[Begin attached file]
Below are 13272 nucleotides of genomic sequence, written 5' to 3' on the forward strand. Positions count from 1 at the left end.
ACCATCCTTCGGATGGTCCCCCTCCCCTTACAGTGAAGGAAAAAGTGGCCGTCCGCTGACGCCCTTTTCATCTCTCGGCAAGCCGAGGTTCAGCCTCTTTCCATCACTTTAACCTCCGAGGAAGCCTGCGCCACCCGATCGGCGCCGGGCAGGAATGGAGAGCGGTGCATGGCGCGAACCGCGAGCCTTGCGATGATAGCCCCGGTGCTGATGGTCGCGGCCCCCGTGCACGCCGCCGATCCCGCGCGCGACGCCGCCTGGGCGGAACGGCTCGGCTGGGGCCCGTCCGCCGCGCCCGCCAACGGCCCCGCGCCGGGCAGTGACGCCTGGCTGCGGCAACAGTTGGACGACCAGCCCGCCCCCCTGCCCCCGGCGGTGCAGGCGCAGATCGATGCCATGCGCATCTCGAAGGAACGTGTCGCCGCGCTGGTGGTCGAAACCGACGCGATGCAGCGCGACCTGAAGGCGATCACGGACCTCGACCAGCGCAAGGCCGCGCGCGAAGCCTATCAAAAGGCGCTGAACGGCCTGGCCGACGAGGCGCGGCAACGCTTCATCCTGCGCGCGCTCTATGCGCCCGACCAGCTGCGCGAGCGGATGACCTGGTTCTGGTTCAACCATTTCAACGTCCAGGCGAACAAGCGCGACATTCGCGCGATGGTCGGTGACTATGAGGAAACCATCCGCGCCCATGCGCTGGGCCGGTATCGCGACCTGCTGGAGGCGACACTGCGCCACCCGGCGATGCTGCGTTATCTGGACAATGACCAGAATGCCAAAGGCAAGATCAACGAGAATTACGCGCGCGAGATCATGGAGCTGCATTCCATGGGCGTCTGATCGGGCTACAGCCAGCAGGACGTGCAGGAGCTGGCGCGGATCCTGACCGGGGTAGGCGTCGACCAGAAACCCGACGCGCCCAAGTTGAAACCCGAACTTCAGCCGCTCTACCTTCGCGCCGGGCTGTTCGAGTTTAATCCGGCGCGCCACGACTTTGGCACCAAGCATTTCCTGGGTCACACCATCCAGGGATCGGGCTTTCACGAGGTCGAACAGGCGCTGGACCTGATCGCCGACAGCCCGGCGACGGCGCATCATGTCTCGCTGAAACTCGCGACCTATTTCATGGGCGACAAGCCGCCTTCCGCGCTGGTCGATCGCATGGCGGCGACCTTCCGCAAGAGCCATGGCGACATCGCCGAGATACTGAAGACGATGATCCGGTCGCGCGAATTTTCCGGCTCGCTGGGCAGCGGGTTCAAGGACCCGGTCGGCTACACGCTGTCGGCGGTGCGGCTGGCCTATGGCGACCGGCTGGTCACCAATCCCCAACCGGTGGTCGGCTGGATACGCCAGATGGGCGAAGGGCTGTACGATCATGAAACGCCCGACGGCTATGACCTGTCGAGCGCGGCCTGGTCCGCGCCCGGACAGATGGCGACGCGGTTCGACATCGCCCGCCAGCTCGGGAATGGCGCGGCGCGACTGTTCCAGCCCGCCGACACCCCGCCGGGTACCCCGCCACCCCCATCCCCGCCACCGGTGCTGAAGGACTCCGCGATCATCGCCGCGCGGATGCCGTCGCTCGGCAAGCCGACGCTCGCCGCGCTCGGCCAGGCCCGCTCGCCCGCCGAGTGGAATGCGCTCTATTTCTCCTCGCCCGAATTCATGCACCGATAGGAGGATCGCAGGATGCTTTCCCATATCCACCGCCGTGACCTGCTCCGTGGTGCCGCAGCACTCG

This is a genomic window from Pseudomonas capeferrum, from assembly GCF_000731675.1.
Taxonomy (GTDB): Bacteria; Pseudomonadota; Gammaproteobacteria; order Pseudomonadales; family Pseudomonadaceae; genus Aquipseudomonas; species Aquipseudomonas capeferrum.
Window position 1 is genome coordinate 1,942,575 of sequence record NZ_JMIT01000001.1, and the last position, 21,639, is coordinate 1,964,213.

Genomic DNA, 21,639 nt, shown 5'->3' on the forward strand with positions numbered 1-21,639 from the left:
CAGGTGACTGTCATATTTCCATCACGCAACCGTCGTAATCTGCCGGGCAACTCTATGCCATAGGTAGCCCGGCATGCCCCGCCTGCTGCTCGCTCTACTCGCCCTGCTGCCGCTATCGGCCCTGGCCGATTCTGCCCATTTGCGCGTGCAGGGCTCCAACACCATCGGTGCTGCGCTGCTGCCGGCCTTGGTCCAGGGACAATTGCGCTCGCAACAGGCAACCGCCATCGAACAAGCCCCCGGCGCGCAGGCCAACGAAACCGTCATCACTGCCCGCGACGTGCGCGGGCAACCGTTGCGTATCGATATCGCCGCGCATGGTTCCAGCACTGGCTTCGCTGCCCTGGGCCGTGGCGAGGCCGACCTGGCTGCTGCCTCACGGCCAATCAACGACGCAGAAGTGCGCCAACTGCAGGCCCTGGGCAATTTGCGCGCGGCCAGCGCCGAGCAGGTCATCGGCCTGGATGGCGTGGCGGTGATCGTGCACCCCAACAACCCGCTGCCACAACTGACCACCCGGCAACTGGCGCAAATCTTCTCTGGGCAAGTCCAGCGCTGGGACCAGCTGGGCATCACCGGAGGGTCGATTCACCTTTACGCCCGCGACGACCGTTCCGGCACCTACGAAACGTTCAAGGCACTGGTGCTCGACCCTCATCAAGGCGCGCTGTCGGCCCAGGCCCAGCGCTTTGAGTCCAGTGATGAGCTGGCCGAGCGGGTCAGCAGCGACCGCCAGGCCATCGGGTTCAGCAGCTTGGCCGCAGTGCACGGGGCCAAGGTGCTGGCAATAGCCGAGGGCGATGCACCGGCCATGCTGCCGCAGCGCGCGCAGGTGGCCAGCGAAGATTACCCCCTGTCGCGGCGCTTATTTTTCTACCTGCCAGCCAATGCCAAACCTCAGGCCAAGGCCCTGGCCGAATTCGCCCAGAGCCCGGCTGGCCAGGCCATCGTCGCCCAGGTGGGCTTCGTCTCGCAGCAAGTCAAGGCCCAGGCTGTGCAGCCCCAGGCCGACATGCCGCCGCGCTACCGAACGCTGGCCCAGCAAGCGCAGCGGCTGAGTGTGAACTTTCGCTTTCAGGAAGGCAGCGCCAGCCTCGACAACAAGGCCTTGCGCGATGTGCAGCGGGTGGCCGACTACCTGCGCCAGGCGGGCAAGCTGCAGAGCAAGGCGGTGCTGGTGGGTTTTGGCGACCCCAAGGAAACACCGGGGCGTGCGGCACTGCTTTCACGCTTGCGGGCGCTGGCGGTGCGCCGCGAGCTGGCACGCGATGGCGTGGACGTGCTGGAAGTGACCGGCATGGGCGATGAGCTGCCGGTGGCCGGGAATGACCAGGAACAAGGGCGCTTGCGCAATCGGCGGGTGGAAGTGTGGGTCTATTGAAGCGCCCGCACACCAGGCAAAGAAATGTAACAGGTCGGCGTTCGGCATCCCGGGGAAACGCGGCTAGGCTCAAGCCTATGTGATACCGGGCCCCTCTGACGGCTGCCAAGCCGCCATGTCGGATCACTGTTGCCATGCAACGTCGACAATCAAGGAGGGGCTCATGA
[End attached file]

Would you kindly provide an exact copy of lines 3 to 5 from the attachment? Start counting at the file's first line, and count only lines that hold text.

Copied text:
This is a genomic window from Pseudomonas capeferrum, from assembly GCF_000731675.1.
Taxonomy (GTDB): Bacteria; Pseudomonadota; Gammaproteobacteria; order Pseudomonadales; family Pseudomonadaceae; genus Aquipseudomonas; species Aquipseudomonas capeferrum.
Window position 1 is genome coordinate 1,942,575 of sequence record NZ_JMIT01000001.1, and the last position, 21,639, is coordinate 1,964,213.